Anchalee Koyamaholds Taweewattana districk, Bangkok Thailand November 2011 (Photo by Gideon Mendel)

Disasters no longer the events, but the contexts of our lives?

I recently found this 4-minute film by Gideon Mendel on floods in Bangkok. It is a beautiful piece. What makes it so striking is that it shows vignettes of normal life amid a major flood. This is a powerful and troubling message: are “disasters” becoming just another part of everyday life? Are disasters no longer the events but the contexts of our lives?

LIVING WITH FLOODWATERS from Gideon Mendel’s “Drowning World” Exhibition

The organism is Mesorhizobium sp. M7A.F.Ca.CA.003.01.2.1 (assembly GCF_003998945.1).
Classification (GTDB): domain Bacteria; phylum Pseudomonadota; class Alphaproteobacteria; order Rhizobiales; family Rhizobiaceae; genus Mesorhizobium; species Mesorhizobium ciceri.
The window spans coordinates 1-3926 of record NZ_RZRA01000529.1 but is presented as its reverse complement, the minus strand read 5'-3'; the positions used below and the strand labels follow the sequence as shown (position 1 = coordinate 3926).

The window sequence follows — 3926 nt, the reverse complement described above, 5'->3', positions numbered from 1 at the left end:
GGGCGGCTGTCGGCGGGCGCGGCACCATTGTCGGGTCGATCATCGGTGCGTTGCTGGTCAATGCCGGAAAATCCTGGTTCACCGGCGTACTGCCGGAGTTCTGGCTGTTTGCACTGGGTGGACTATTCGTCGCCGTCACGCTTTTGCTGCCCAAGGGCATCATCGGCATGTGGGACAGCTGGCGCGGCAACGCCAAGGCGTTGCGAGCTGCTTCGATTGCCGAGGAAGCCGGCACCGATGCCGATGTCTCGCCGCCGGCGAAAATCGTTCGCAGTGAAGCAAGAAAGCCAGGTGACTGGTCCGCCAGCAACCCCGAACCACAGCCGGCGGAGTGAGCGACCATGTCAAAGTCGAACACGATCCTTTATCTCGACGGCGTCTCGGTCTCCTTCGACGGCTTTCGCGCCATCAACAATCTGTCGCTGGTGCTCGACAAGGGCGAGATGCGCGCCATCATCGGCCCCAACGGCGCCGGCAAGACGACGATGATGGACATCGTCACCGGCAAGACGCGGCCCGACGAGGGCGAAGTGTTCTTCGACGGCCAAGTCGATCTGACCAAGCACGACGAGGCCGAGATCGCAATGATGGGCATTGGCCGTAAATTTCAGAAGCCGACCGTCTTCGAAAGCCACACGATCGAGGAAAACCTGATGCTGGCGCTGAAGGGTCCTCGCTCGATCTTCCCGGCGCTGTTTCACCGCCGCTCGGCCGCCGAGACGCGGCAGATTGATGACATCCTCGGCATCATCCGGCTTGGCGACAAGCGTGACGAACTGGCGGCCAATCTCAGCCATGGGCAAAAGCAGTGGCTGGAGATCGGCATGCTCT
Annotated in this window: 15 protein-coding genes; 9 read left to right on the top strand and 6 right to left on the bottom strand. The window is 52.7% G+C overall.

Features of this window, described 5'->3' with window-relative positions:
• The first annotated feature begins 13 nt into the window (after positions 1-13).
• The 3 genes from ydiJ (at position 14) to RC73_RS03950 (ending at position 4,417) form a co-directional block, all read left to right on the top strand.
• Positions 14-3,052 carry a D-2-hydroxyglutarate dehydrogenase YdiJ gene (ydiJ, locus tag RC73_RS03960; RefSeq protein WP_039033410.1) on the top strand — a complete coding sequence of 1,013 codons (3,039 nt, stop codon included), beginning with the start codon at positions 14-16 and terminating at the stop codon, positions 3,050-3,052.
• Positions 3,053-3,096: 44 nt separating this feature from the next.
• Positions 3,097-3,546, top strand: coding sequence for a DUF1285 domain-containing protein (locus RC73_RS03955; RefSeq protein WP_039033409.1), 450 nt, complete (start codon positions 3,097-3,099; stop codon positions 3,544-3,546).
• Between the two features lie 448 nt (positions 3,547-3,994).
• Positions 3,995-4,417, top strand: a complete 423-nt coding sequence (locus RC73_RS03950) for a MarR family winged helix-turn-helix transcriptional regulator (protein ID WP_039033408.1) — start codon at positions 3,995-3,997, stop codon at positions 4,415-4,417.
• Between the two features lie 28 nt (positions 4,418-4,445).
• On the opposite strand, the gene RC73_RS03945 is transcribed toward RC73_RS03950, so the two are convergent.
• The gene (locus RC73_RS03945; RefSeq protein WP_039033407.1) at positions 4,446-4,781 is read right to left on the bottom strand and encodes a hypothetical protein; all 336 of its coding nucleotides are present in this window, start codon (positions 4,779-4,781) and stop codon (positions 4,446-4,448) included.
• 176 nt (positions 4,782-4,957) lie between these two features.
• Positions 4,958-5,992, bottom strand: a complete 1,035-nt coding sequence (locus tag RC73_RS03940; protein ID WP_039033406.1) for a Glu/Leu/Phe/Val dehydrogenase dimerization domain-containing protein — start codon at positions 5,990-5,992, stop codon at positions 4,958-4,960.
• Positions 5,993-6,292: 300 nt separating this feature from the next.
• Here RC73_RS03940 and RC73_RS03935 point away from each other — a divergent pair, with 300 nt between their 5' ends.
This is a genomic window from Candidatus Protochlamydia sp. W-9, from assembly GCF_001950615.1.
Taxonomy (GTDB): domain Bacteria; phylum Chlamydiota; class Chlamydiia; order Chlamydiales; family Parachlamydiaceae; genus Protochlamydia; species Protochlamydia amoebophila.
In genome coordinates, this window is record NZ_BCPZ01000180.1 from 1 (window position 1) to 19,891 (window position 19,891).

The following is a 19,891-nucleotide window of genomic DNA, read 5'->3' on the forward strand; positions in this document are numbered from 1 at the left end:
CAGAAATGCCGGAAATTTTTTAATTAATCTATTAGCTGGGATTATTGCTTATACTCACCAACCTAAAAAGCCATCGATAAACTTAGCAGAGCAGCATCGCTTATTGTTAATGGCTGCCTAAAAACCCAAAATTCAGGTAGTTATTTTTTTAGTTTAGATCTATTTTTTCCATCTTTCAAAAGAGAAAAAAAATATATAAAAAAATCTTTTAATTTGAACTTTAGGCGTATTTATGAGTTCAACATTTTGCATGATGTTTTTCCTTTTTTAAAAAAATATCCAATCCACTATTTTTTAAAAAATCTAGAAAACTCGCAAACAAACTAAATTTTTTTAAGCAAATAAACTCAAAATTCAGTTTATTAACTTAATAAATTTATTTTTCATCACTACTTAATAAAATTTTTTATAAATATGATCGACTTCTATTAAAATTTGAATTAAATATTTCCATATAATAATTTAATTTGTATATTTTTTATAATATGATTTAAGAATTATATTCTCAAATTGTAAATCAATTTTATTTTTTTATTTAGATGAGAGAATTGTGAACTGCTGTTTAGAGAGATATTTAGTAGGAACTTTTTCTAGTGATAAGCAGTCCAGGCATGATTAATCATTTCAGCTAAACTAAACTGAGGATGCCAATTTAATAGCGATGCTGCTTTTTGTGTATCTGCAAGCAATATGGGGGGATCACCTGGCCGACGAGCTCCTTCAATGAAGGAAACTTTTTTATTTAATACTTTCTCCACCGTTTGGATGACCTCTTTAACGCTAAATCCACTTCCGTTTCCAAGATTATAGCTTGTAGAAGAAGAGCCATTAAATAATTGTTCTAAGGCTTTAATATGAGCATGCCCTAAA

There is a lot of literature around the notion of “living with risk.” Risk is defined by the uncertainty of occurrence of an event (or uncertainty in its timing and/or intensity). But what happens when you remove the  uncertainty? We buy car insurance in case we get in an accident. But what if we know that we will get in exactly one accident every year? Many communities around the world are now being flooded every year. Does disaster then become a routine part of every day life?